There are a few ways to help a parent with daily money matters if your parent is reluctant to name you power of attorney.
Start by helping with tasks that don't require that you be your mom's power of attorney, such as helping her sort the mail to separate the junk mail from the bills, helping ensure bills get paid, helping create a budget and monitoring spending.
Take advantage of technology, such as the Carefull app. You can link your mom's accounts to the app (with her permission), and the app will monitor those accounts 24/7 for missed or late payments, duplicate payments, changes in spending, unusual purchases, signs of fraud. You'll get alerts if something might be wrong. The app gives you view-only access to your mom's accounts. So she might feel more comfortable knowing that you won't be able to make any transactions.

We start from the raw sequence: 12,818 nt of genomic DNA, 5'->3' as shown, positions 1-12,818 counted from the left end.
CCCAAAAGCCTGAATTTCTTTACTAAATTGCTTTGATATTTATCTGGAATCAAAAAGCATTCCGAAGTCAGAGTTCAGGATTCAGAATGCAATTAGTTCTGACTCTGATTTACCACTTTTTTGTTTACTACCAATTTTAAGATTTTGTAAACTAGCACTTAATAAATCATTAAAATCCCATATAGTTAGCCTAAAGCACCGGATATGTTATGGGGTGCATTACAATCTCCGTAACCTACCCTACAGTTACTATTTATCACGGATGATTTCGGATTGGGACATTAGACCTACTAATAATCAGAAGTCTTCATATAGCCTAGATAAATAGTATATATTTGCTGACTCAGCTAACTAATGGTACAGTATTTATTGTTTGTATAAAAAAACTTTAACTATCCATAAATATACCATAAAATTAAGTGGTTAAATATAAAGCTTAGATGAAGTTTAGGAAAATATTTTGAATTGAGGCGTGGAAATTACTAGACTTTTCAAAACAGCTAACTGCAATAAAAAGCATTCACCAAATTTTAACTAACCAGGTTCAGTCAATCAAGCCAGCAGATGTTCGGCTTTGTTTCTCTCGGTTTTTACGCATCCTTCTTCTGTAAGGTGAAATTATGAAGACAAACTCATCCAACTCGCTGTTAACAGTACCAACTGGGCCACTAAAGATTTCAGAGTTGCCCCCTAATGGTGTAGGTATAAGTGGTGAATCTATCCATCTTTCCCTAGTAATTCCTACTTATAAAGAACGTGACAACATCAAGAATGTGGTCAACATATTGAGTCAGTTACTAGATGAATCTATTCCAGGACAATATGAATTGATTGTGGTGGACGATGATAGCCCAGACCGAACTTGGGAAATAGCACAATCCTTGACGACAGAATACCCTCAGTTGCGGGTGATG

Even though you think your might be reluctant to name you power of attorney, please do talk to her about it. She must be mentally competent to name you power of attorney. So if something were to happen and she was no longer of sound mind, you'd have to go through the court system to be named her conservator. You can simply tell her to have the document drafted now. She can hang onto it but let you know under what circumstances you would be allowed to access it and start acting as her power of attorney. (You need the actual document to present to her financial institutions -- you can't simply tell them you are her POA.)